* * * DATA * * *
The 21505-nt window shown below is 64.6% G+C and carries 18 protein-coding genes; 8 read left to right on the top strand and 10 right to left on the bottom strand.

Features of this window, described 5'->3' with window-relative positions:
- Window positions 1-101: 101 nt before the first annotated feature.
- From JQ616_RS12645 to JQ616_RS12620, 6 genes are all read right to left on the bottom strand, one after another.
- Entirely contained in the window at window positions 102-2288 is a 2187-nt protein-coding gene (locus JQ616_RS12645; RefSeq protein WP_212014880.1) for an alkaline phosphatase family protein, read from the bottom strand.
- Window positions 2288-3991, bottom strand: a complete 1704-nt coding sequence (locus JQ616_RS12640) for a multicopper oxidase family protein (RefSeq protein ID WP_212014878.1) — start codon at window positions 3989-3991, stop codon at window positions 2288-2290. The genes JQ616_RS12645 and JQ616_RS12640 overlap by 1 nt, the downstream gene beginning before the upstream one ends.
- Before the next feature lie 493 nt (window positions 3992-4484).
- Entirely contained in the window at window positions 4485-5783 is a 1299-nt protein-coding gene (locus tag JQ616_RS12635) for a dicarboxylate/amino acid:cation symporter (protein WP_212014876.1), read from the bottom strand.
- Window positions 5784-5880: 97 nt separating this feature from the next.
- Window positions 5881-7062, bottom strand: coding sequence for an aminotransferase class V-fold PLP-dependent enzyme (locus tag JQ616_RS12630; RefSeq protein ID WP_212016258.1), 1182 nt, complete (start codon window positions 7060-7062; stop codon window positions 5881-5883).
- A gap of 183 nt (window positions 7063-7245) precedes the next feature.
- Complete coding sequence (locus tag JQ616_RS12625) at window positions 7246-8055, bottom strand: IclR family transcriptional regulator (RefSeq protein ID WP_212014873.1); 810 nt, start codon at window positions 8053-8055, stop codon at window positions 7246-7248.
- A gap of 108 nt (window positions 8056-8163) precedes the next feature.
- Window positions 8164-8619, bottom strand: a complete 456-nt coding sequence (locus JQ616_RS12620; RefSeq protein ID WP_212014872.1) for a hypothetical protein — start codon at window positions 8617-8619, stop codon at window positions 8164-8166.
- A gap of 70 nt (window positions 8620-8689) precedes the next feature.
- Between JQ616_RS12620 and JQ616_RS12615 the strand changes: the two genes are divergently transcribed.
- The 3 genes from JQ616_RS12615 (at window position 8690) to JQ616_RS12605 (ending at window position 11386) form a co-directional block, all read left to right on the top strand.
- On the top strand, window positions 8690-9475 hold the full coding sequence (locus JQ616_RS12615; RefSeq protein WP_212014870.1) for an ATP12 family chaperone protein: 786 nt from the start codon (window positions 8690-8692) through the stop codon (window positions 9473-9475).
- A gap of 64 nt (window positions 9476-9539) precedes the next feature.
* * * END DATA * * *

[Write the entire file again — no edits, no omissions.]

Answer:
The 21505-nt window shown below is 64.6% G+C and carries 18 protein-coding genes; 8 read left to right on the top strand and 10 right to left on the bottom strand.

Features of this window, described 5'->3' with window-relative positions:
- Window positions 1-101: 101 nt before the first annotated feature.
- From JQ616_RS12645 to JQ616_RS12620, 6 genes are all read right to left on the bottom strand, one after another.
- Entirely contained in the window at window positions 102-2288 is a 2187-nt protein-coding gene (locus JQ616_RS12645; RefSeq protein WP_212014880.1) for an alkaline phosphatase family protein, read from the bottom strand.
- Window positions 2288-3991, bottom strand: a complete 1704-nt coding sequence (locus JQ616_RS12640) for a multicopper oxidase family protein (RefSeq protein ID WP_212014878.1) — start codon at window positions 3989-3991, stop codon at window positions 2288-2290. The genes JQ616_RS12645 and JQ616_RS12640 overlap by 1 nt, the downstream gene beginning before the upstream one ends.
- Before the next feature lie 493 nt (window positions 3992-4484).
- Entirely contained in the window at window positions 4485-5783 is a 1299-nt protein-coding gene (locus tag JQ616_RS12635) for a dicarboxylate/amino acid:cation symporter (protein WP_212014876.1), read from the bottom strand.
- Window positions 5784-5880: 97 nt separating this feature from the next.
- Window positions 5881-7062, bottom strand: coding sequence for an aminotransferase class V-fold PLP-dependent enzyme (locus tag JQ616_RS12630; RefSeq protein ID WP_212016258.1), 1182 nt, complete (start codon window positions 7060-7062; stop codon window positions 5881-5883).
- A gap of 183 nt (window positions 7063-7245) precedes the next feature.
- Complete coding sequence (locus tag JQ616_RS12625) at window positions 7246-8055, bottom strand: IclR family transcriptional regulator (RefSeq protein ID WP_212014873.1); 810 nt, start codon at window positions 8053-8055, stop codon at window positions 7246-7248.
- A gap of 108 nt (window positions 8056-8163) precedes the next feature.
- Window positions 8164-8619, bottom strand: a complete 456-nt coding sequence (locus JQ616_RS12620; RefSeq protein ID WP_212014872.1) for a hypothetical protein — start codon at window positions 8617-8619, stop codon at window positions 8164-8166.
- A gap of 70 nt (window positions 8620-8689) precedes the next feature.
- Between JQ616_RS12620 and JQ616_RS12615 the strand changes: the two genes are divergently transcribed.
- The 3 genes from JQ616_RS12615 (at window position 8690) to JQ616_RS12605 (ending at window position 11386) form a co-directional block, all read left to right on the top strand.
- On the top strand, window positions 8690-9475 hold the full coding sequence (locus JQ616_RS12615; RefSeq protein WP_212014870.1) for an ATP12 family chaperone protein: 786 nt from the start codon (window positions 8690-8692) through the stop codon (window positions 9473-9475).
- A gap of 64 nt (window positions 9476-9539) precedes the next feature.